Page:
BB is my Shi Tzu. After raising, training and showing Jack Russell Terriers for many years, BB is a nice change of pace, to say the least! With my disability, I can't chase packs of dogs through the woods as I did in the 90's. BB is happy to go for a walk in the field across the road. There, he can be off leash and sniff to his heart's desire and be in less danger than walking on a road or city street. I am grateful to my neighbor for letting me roam his fields and woods with my dog. More on how BB came into my life at a later time.

Each morning when it is freezing (or below) I am always thrilled when the hoses are not frozen so I can have running water in the far poultry yard. That is where the ducks live. They love their pool and I can't haul enough water out if the hose is frozen to fill the pool. My best Christmas present was that the hoses weren't frozen! Such a simple gift but one that really means something to me.

Draining hoses is a process. There is a connector between each hose so I can control water between the hoses, which reach about 300+ feet. Fortunately, there is a slope, so the water can be drained downhill (or down slope, as it really is). I take the connectors off since they are pretty expensive, being "full flow" connectors and made of plastic. The water comes out of a "no-freeze" water font,  but it freezes sometimes when very cold. I take a bottle of hot water out to thaw it on the coldest mornings. The reason it freezes is because it leaks, but fixing it will take more than a plumber (more on why at a later time).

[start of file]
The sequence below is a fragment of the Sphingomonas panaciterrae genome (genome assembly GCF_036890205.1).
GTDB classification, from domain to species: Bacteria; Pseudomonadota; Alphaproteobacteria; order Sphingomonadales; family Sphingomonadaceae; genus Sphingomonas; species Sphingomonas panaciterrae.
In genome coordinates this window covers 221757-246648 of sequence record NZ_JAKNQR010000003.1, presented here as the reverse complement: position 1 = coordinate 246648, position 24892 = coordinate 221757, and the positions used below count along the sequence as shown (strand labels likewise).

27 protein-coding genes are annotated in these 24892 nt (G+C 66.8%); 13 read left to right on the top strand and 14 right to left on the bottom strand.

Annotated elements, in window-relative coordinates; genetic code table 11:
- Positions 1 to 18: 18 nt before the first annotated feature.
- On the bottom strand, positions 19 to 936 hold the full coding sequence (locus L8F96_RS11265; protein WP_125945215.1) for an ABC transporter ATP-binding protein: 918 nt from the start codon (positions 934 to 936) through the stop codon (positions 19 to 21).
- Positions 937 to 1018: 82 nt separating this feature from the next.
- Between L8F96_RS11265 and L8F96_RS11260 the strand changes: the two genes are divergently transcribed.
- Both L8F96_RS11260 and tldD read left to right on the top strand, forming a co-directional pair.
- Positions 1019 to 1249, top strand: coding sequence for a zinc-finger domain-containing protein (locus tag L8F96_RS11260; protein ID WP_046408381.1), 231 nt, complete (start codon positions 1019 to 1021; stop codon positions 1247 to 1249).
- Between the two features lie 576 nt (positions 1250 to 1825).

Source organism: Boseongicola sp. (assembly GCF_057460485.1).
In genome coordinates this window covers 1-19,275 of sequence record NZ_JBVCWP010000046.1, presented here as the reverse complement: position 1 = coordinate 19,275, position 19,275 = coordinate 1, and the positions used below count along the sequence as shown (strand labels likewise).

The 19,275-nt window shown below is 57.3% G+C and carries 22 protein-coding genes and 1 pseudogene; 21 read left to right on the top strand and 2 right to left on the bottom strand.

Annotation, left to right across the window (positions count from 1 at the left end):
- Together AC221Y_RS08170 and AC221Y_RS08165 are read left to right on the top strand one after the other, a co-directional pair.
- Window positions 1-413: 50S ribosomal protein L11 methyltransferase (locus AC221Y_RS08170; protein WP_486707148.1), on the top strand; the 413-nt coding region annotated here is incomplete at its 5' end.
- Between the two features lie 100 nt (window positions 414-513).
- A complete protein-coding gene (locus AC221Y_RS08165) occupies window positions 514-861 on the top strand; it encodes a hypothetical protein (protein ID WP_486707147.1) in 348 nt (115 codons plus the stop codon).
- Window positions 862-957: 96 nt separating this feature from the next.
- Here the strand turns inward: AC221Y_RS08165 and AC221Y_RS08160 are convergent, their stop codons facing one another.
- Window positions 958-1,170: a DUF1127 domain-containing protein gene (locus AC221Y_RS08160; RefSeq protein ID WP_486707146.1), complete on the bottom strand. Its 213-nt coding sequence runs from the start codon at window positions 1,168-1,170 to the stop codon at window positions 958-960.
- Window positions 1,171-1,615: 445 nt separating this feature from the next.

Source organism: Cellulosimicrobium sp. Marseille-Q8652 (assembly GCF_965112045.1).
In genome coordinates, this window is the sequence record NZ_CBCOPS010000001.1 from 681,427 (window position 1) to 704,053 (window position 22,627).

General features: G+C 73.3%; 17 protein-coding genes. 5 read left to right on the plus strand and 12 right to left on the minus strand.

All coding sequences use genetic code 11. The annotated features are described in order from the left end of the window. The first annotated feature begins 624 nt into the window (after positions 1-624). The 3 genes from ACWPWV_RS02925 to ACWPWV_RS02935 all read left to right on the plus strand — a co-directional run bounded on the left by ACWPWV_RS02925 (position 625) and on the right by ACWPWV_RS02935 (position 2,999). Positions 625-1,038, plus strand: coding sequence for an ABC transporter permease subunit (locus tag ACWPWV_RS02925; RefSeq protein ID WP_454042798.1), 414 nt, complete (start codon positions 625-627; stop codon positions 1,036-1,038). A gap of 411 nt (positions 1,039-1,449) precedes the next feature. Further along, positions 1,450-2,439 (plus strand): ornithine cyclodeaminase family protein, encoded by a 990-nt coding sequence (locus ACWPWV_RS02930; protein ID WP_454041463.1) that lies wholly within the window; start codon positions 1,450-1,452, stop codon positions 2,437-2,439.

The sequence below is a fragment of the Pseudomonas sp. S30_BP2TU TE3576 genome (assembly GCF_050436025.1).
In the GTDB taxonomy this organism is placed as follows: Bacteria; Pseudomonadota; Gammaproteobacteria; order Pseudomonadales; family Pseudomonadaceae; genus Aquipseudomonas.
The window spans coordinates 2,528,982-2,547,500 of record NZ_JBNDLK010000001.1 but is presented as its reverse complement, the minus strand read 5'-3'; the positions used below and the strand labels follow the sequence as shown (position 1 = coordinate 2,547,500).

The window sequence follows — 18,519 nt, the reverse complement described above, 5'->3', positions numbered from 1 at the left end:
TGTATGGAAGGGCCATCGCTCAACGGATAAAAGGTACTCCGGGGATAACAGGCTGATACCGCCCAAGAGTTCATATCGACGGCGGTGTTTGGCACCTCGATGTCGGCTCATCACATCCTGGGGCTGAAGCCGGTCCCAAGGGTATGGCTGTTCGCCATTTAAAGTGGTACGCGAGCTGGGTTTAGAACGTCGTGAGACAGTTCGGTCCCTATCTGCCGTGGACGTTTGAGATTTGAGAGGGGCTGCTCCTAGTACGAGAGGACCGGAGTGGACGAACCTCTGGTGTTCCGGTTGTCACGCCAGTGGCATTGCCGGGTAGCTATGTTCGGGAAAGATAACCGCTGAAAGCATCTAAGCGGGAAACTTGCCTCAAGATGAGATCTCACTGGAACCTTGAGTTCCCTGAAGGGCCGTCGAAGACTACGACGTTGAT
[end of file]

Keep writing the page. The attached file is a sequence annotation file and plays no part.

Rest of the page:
While the hoses are filling the pool, I toss out scratch feed for the chickens. Scratch consists of sprouted small grains. Winter sprouting is done in the bath tub since the sprouting buckets will freeze if left outside. I fill the water bowls and let the layers and pullets out of the Pullet House. Since there are young pullets now in that house, everyone is anxious to be outside and they fly out the people door rather than come out the chicken door. Watch your head or get a chicken in the face! The ducks and the oldest roosters come out second and the young roosters are last to get outside. Mostly, the young roosters want to rape the layer hens and pullets, so the oldest rooster, Flame needs to be out first so he can guard the girls from the horny young boys. I haven't had the energy or opportunity to get the young boys to slaughter and they should have gone about two months ago. They can raise heck with the hens and bare-back them pretty quickly. Bare backs will impact the hens' laying in the future. Slaughter date is January 16. It will be much quieter after then. Flame will be the only rooster in that flock and much happier. This is where the Americauna flock resides.

The other hen house, called the main house or C.G. houses the Dominiques, a rare breed of chickens. I have had Dominiques for 2 and a half years now. The rooster in this house is named Napoleon the Dictator, but he is a very nice guy as far as roosters go. One has to show respect for roosters when entering their territory or you can get yourself "flogged". Rooster flogging is painful and embarrassing. Most roosters have a long nail growing out of their leg, called a spur. They use this spur to impale their foe and it can be pretty damaging. I speak from experience.

End blog for now.